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Charter school basketball — stop being so competitive!

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The Indiana General Assembly in 2001 passed legislation allowing local school districts to create charter schools with the idea they would expand students’ opportunity and provide competition. In Indiana, that has worked spectacularly well — for basketball stars.

As it turns out, a charter school that can draw students from anywhere in the district can put a pretty damn good basketball team together if it puts its mind to it. In a state still reeling from the death of its beloved, storied single-class tournament in after the 1997 season, the idea that public high school teams are not grown organically in rigid district lines is making some Hoosiers Hysterical.

Actually, thanks to the four-class format that small schools tired of getting their asses kicked year after year since the Milan Miracle (the 1954 title run that was the inspiration for the movie, “Hoosiers”), charter schools can turn themselves into instant championship contenders in lower classes, thus getting those coaches to talk about charter schools in the same derogatory tone once received for private schools.

For example, Thea Bowman Leadership Academy in Gary hired an AAU coach, had AAU stars from the city enroll in the sixth or seventh grade, and now watches the magic happen as the rest of the city’s high schools are now drained of talent.

Indianapolis’ new Herron charter high school, which has an arts curriculum as a nod to its location in the former building for IUPUI’s art school, in August hired another AAU coach, Sherron Wilkerson, well-known in the state for losing his Mr. Basketball title in a playing-time snit and his Indiana University roster spot after being arrsted for beating his girlfriend. Of course, one NCAA Division I signee has already transfered from a noncharter high school. Meanwhile, Indianapolis’ mayor has blocked formation of a proposed sports-themed charter school because, well, it would be too much competition for other schools.

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“THIS is your team. That’s because Jimmy Chitwood and anybody else who could play worth a damn transferred to Terhune Charter Academy.”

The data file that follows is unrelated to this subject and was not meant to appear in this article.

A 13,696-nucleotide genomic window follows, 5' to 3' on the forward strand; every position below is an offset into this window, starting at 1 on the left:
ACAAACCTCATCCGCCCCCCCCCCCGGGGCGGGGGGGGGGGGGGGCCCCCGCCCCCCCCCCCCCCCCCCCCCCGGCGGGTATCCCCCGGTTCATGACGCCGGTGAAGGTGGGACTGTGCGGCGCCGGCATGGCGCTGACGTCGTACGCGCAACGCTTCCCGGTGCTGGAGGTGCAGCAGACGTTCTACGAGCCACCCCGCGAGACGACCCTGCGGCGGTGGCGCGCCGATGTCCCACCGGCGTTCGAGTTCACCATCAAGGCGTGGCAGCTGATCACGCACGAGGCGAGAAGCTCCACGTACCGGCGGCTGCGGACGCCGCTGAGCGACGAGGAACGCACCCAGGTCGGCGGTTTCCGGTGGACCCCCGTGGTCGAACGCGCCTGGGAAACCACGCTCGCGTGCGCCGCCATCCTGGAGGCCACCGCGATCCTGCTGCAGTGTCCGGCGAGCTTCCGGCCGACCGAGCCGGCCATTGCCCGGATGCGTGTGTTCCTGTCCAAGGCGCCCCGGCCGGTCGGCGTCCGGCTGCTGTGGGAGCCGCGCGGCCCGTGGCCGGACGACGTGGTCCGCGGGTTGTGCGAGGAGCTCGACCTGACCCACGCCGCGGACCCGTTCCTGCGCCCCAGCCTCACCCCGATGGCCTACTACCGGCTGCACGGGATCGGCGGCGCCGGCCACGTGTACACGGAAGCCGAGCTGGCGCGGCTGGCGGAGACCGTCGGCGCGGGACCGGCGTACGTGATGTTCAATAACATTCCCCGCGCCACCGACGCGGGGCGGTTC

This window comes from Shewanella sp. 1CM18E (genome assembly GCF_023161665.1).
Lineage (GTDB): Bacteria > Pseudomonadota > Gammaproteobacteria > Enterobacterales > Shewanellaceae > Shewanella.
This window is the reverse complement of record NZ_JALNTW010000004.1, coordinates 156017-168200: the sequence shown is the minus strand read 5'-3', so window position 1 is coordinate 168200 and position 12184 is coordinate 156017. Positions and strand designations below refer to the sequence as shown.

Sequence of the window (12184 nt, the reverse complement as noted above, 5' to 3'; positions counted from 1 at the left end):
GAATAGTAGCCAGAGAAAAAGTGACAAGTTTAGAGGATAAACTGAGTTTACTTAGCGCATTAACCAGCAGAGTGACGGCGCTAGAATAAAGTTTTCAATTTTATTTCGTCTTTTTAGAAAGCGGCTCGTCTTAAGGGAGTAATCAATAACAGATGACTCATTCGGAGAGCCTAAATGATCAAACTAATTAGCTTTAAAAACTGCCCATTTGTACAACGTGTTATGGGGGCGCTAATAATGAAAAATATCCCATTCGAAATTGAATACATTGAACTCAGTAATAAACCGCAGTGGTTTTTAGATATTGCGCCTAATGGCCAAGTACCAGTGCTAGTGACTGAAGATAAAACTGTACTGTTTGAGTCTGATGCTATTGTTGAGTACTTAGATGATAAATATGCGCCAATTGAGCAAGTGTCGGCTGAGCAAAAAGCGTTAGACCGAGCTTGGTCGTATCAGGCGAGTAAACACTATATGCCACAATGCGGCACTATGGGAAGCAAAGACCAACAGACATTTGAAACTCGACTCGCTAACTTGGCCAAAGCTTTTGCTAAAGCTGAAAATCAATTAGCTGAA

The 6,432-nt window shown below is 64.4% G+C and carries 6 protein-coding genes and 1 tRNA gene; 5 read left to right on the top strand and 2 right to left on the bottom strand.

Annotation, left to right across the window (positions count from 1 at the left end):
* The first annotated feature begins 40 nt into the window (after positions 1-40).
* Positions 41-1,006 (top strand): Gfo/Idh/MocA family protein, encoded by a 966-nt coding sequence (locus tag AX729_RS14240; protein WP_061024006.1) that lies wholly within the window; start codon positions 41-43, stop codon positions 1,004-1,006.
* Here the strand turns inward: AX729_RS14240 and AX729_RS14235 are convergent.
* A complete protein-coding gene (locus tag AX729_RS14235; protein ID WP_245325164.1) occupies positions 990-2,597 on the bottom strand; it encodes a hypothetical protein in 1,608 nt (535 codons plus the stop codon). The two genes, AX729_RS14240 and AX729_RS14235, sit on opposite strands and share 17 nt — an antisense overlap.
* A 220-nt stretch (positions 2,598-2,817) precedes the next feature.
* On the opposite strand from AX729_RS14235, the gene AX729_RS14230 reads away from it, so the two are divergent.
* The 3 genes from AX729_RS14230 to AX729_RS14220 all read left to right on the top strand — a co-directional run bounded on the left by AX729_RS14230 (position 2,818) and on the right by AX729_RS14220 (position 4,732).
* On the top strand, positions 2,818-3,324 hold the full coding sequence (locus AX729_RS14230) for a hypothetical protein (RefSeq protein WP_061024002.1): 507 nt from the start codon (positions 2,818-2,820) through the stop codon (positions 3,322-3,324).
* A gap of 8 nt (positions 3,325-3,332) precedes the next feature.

From The Indianapolis Star:

Indiana High School Athletic Association Commissioner Blake Ress said charter schools have created an “odd scenario” in that they operate as public schools without district boundaries.

Because of that, he agrees there is reason to be concerned, but the association is at a loss for how to prevent it from happening.

“If students enroll at charter schools as ninth-graders,” Ress said, “there is not a whole lot the IHSAA can do unless there is blatant recruiting and undue influence that has occurred.

“The potential is there for a charter school to create imbalance because you draw from anywhere and (students) can go there without paying tuition. There’s a wide pool of talent to choose from, and (charter schools) have access to it.”

By the way, this worry has cropped up in other states, and even was an issue in Indiana in the 1950s. After the Oscar Robertson-led Indianapolis Crispus Attucks team won consecutive state titles (back in the halcyon single-class days) in 1955-56, all of a sudden there was a lot of squawking about how some of those players should have been on other city teams because of where they lived.

Of course, at the time the Indianapolis Public Schools’ segregationists policies stuffed the black kids at Attucks, policies that were undone post-Oscar. You might say Attucks was sort of a charter school before its time. And it now can draw any Indianapolis student again — after being closed and then reopened as a junior high, the school is now Crispus Attucks Medical Magnet High School, though there is no sign another Oscar Robertson is on the way.

Charter schools, being criticized for providing too much opportunity and being competitive. Ironic, ain’t it?

Written by rkcookjr

October 2, 2009 at 1:08 am